The design concept also met, in principle, the ECB’s functional and spatial requirements. The Governing Council appreciated especially the good connection of the different functional areas and the excellent workplace quality, guaranteeing natural light for all members of staff. Using the atrium as a large communicative zone within the two tower buildings was also welcomed. The Governing Council noted that all requirements for the energy concept had basically been fulfilled and that the design complied with the relevant regulations in the fields of building and environmental law.
So where do we go from here? The Governing Council decided that the next step would be an “optimisation” phase in which the selected architect would again review his design on the basis of further guidance from the ECB. We will reassess the ECB’s functional and spatial requirements and, on that basis, seek to further optimise the design with the aim of reducing costs.
With regard to the cost, the estimates available at present, taking into account the optimisation potential, suggest that the construction costs will be about €500 million. The total investment costs, however, will be higher, since they include additional elements, such as the cost of purchasing the Grossmarkthalle site, planning fees and other infrastructural costs. Some of these additional cost items are related to the construction costs, while others depend on further deliberation and specification. More precise information on the cost aspects of the project will be provided at the end of the detailed planning phase.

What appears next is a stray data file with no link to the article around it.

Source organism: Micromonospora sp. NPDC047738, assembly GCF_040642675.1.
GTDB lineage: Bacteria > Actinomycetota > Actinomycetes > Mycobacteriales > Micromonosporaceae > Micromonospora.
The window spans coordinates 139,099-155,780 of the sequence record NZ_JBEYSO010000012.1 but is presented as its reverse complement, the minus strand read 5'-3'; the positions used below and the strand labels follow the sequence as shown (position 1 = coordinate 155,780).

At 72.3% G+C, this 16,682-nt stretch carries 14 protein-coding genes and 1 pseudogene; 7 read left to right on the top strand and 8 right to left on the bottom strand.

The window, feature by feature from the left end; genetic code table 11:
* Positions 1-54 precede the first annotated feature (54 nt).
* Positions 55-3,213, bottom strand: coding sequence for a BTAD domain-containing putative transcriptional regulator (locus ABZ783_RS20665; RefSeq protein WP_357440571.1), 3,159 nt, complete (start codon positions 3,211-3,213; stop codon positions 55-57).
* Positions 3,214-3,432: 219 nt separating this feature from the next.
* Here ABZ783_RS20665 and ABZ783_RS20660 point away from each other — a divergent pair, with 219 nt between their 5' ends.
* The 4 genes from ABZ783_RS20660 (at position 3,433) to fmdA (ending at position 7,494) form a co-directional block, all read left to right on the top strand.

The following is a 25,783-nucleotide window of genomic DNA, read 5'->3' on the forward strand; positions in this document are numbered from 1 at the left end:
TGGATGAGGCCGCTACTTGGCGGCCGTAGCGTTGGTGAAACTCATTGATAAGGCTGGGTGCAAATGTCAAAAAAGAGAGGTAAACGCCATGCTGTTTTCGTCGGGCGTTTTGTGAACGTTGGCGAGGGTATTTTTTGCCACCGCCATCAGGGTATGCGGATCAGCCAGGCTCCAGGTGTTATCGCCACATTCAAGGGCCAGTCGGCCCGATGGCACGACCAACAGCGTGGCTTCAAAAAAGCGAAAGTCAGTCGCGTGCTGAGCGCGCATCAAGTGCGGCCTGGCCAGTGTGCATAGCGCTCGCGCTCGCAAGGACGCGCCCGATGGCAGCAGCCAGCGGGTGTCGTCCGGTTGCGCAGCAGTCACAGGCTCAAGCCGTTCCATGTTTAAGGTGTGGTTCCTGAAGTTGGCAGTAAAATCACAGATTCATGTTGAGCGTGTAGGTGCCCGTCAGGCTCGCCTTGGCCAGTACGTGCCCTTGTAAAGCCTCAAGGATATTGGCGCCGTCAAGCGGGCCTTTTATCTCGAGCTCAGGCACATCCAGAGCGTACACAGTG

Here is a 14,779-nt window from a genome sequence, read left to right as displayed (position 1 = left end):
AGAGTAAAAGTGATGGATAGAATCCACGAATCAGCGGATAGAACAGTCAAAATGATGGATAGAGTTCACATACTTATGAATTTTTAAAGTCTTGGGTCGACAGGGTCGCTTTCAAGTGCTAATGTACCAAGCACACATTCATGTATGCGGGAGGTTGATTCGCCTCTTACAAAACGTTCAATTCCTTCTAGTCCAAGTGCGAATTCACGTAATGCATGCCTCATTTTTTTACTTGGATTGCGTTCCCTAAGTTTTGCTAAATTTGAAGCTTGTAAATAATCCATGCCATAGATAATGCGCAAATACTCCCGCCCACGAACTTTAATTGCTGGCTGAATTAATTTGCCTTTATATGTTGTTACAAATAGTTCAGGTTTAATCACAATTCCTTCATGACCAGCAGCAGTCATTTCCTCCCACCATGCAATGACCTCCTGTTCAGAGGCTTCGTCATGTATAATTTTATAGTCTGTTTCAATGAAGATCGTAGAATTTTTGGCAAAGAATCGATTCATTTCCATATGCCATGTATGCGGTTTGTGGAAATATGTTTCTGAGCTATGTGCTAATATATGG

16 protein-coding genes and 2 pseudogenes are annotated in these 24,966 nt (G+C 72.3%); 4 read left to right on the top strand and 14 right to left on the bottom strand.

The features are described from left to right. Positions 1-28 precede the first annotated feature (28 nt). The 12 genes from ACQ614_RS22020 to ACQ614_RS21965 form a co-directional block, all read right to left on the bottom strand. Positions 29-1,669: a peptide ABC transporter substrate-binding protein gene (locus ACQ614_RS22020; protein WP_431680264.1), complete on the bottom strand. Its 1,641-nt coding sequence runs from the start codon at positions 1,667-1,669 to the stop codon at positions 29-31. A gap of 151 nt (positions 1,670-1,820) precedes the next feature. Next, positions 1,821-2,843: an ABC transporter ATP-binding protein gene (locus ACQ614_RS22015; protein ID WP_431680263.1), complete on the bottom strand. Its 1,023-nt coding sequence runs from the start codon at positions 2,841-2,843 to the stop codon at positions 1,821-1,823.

I should like to emphasise that we will continue to work closely with the City of Frankfurt authorities in the coming phases of the project, especially in view of the urban development plan that will be adopted by Frankfurt’s City Council.
I am delighted that the Governing Council’s decision has been very well received; not only by representatives of the City of Frankfurt, but also by the local and international media.
Let me conclude by stressing that the Governing Council was very pleased indeed with the way the competition ran, with the quality of the designs and with the outcome of the competition. Of course, more challenges and many further decisions lie ahead. The successful completion of the competition is, however, an important milestone on the way towards building a new home for our institution. I am convinced that the winning design chosen by the Governing Council will become not only a Frankfurt landmark, but also a symbol of a united Europe and its single currency, the euro.
I would now like to invite Prof. Prix to present his design proposal.